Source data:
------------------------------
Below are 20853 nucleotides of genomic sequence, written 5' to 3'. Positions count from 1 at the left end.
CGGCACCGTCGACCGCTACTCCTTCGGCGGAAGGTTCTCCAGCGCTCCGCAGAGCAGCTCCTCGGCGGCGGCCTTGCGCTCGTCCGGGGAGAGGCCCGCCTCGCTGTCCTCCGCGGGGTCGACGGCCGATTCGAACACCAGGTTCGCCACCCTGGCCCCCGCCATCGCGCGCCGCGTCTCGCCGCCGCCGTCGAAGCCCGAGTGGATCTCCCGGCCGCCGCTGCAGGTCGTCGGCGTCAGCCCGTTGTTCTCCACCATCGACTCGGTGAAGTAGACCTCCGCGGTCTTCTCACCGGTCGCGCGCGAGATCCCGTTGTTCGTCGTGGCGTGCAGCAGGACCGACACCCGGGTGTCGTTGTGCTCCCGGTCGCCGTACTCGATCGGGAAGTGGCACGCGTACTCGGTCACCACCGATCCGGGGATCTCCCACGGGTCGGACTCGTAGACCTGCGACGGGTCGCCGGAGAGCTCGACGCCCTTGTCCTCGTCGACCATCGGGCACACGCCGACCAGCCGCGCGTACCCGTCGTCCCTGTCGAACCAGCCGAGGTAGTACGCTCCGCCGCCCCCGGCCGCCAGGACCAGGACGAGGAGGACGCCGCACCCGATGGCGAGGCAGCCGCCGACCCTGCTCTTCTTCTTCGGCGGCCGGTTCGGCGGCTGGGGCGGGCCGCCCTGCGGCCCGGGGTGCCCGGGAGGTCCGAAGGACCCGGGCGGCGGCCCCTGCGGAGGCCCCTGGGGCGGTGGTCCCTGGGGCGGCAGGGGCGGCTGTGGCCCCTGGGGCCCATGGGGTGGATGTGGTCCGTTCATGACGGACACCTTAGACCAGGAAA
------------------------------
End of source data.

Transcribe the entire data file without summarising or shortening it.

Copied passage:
Below are 20853 nucleotides of genomic sequence, written 5' to 3'. Positions count from 1 at the left end.
CGGCACCGTCGACCGCTACTCCTTCGGCGGAAGGTTCTCCAGCGCTCCGCAGAGCAGCTCCTCGGCGGCGGCCTTGCGCTCGTCCGGGGAGAGGCCCGCCTCGCTGTCCTCCGCGGGGTCGACGGCCGATTCGAACACCAGGTTCGCCACCCTGGCCCCCGCCATCGCGCGCCGCGTCTCGCCGCCGCCGTCGAAGCCCGAGTGGATCTCCCGGCCGCCGCTGCAGGTCGTCGGCGTCAGCCCGTTGTTCTCCACCATCGACTCGGTGAAGTAGACCTCCGCGGTCTTCTCACCGGTCGCGCGCGAGATCCCGTTGTTCGTCGTGGCGTGCAGCAGGACCGACACCCGGGTGTCGTTGTGCTCCCGGTCGCCGTACTCGATCGGGAAGTGGCACGCGTACTCGGTCACCACCGATCCGGGGATCTCCCACGGGTCGGACTCGTAGACCTGCGACGGGTCGCCGGAGAGCTCGACGCCCTTGTCCTCGTCGACCATCGGGCACACGCCGACCAGCCGCGCGTACCCGTCGTCCCTGTCGAACCAGCCGAGGTAGTACGCTCCGCCGCCCCCGGCCGCCAGGACCAGGACGAGGAGGACGCCGCACCCGATGGCGAGGCAGCCGCCGACCCTGCTCTTCTTCTTCGGCGGCCGGTTCGGCGGCTGGGGCGGGCCGCCCTGCGGCCCGGGGTGCCCGGGAGGTCCGAAGGACCCGGGCGGCGGCCCCTGCGGAGGCCCCTGGGGCGGTGGTCCCTGGGGCGGCAGGGGCGGCTGTGGCCCCTGGGGCCCATGGGGTGGATGTGGTCCGTTCATGACGGACACCTTAGACCAGGAAA